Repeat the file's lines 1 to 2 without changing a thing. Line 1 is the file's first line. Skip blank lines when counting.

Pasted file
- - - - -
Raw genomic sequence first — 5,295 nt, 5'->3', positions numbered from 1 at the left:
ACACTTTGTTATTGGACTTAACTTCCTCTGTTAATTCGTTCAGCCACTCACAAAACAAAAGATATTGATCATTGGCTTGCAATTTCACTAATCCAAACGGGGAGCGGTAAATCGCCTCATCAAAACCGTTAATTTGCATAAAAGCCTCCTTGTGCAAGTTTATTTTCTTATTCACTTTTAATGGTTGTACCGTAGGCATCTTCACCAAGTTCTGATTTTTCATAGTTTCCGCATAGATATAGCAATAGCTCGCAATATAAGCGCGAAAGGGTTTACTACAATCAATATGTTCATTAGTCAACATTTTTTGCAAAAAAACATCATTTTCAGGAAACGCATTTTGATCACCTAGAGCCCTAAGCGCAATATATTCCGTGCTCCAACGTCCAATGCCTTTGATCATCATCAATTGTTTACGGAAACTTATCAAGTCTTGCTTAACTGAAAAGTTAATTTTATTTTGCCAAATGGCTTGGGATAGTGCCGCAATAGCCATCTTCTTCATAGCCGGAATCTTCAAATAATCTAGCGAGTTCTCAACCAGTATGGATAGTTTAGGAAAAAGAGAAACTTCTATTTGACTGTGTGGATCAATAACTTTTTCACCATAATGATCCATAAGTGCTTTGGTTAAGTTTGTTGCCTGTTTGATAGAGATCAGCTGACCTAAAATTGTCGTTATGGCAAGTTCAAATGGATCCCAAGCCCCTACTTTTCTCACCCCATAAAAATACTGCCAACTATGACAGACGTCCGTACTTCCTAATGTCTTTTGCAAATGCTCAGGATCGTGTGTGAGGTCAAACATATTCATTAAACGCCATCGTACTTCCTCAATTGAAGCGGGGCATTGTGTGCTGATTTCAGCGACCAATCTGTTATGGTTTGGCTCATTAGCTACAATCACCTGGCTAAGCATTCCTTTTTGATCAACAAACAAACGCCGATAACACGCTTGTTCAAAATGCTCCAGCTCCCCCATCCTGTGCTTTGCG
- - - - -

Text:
Raw genomic sequence first — 5,295 nt, 5'->3', positions numbered from 1 at the left:
ACACTTTGTTATTGGACTTAACTTCCTCTGTTAATTCGTTCAGCCACTCACAAAACAAAAGATATTGATCATTGGCTTGCAATTTCACTAATCCAAACGGGGAGCGGTAAATCGCCTCATCAAAACCGTTAATTTGCATAAAAGCCTCCTTGTGCAAGTTTATTTTCTTATTCACTTTTAATGGTTGTACCGTAGGCATCTTCACCAAGTTCTGATTTTTCATAGTTTCCGCATAGATATAGCAATAGCTCGCAATATAAGCGCGAAAGGGTTTACTACAATCAATATGTTCATTAGTCAACATTTTTTGCAAAAAAACATCATTTTCAGGAAACGCATTTTGATCACCTAGAGCCCTAAGCGCAATATATTCCGTGCTCCAACGTCCAATGCCTTTGATCATCATCAATTGTTTACGGAAACTTATCAAGTCTTGCTTAACTGAAAAGTTAATTTTATTTTGCCAAATGGCTTGGGATAGTGCCGCAATAGCCATCTTCTTCATAGCCGGAATCTTCAAATAATCTAGCGAGTTCTCAACCAGTATGGATAGTTTAGGAAAAAGAGAAACTTCTATTTGACTGTGTGGATCAATAACTTTTTCACCATAATGATCCATAAGTGCTTTGGTTAAGTTTGTTGCCTGTTTGATAGAGATCAGCTGACCTAAAATTGTCGTTATGGCAAGTTCAAATGGATCCCAAGCCCCTACTTTTCTCACCCCATAAAAATACTGCCAACTATGACAGACGTCCGTACTTCCTAATGTCTTTTGCAAATGCTCAGGATCGTGTGTGAGGTCAAACATATTCATTAAACGCCATCGTACTTCCTCAATTGAAGCGGGGCATTGTGTGCTGATTTCAGCGACCAATCTGTTATGGTTTGGCTCATTAGCTACAATCACCTGGCTAAGCATTCCTTTTTGATCAACAAACAAACGCCGATAACACGCTTGTTCAAAATGCTCCAGCTCCCCCATCCTGTGCTTTGCG